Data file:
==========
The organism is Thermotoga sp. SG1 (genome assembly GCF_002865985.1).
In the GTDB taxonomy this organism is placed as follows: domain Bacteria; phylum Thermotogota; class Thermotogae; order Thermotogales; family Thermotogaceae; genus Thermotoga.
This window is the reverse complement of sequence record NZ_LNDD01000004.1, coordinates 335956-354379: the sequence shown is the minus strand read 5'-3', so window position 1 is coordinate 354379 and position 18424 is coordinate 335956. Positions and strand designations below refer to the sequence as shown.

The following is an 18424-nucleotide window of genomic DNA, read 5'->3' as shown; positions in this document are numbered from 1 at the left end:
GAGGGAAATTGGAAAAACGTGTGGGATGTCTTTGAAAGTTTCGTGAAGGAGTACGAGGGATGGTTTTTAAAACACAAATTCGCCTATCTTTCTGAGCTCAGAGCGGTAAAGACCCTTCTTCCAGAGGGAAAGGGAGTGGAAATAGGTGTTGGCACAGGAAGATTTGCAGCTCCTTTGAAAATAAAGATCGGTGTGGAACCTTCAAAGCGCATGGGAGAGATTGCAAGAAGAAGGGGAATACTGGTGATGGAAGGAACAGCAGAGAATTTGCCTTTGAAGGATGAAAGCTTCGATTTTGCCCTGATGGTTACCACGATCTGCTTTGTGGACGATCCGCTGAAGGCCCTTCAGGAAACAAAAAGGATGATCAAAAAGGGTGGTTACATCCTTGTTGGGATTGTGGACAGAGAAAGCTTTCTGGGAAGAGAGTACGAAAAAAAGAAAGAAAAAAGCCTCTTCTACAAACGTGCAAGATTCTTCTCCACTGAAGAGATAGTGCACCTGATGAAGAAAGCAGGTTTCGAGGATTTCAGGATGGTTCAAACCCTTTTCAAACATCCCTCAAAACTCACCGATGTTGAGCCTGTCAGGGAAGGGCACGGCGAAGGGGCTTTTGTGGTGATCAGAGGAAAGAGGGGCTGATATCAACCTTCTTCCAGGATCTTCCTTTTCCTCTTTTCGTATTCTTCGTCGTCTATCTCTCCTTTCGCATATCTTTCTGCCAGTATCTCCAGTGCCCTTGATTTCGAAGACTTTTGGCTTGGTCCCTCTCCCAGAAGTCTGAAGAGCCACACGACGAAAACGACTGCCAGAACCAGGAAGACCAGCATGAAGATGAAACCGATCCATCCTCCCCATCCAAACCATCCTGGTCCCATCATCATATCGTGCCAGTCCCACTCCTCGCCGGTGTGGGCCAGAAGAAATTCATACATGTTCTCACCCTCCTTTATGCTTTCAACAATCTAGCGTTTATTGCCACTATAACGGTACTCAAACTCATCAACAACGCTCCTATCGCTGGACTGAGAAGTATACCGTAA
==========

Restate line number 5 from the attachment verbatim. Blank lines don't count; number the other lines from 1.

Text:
GAGGGAAATTGGAAAAACGTGTGGGATGTCTTTGAAAGTTTCGTGAAGGAGTACGAGGGATGGTTTTTAAAACACAAATTCGCCTATCTTTCTGAGCTCAGAGCGGTAAAGACCCTTCTTCCAGAGGGAAAGGGAGTGGAAATAGGTGTTGGCACAGGAAGATTTGCAGCTCCTTTGAAAATAAAGATCGGTGTGGAACCTTCAAAGCGCATGGGAGAGATTGCAAGAAGAAGGGGAATACTGGTGATGGAAGGAACAGCAGAGAATTTGCCTTTGAAGGATGAAAGCTTCGATTTTGCCCTGATGGTTACCACGATCTGCTTTGTGGACGATCCGCTGAAGGCCCTTCAGGAAACAAAAAGGATGATCAAAAAGGGTGGTTACATCCTTGTTGGGATTGTGGACAGAGAAAGCTTTCTGGGAAGAGAGTACGAAAAAAAGAAAGAAAAAAGCCTCTTCTACAAACGTGCAAGATTCTTCTCCACTGAAGAGATAGTGCACCTGATGAAGAAAGCAGGTTTCGAGGATTTCAGGATGGTTCAAACCCTTTTCAAACATCCCTCAAAACTCACCGATGTTGAGCCTGTCAGGGAAGGGCACGGCGAAGGGGCTTTTGTGGTGATCAGAGGAAAGAGGGGCTGATATCAACCTTCTTCCAGGATCTTCCTTTTCCTCTTTTCGTATTCTTCGTCGTCTATCTCTCCTTTCGCATATCTTTCTGCCAGTATCTCCAGTGCCCTTGATTTCGAAGACTTTTGGCTTGGTCCCTCTCCCAGAAGTCTGAAGAGCCACACGACGAAAACGACTGCCAGAACCAGGAAGACCAGCATGAAGATGAAACCGATCCATCCTCCCCATCCAAACCATCCTGGTCCCATCATCATATCGTGCCAGTCCCACTCCTCGCCGGTGTGGGCCAGAAGAAATTCATACATGTTCTCACCCTCCTTTATGCTTTCAACAATCTAGCGTTTATTGCCACTATAACGGTACTCAAACTCATCAACAACGCTCCTATCGCTGGACTGAGAAGTATACCGTAA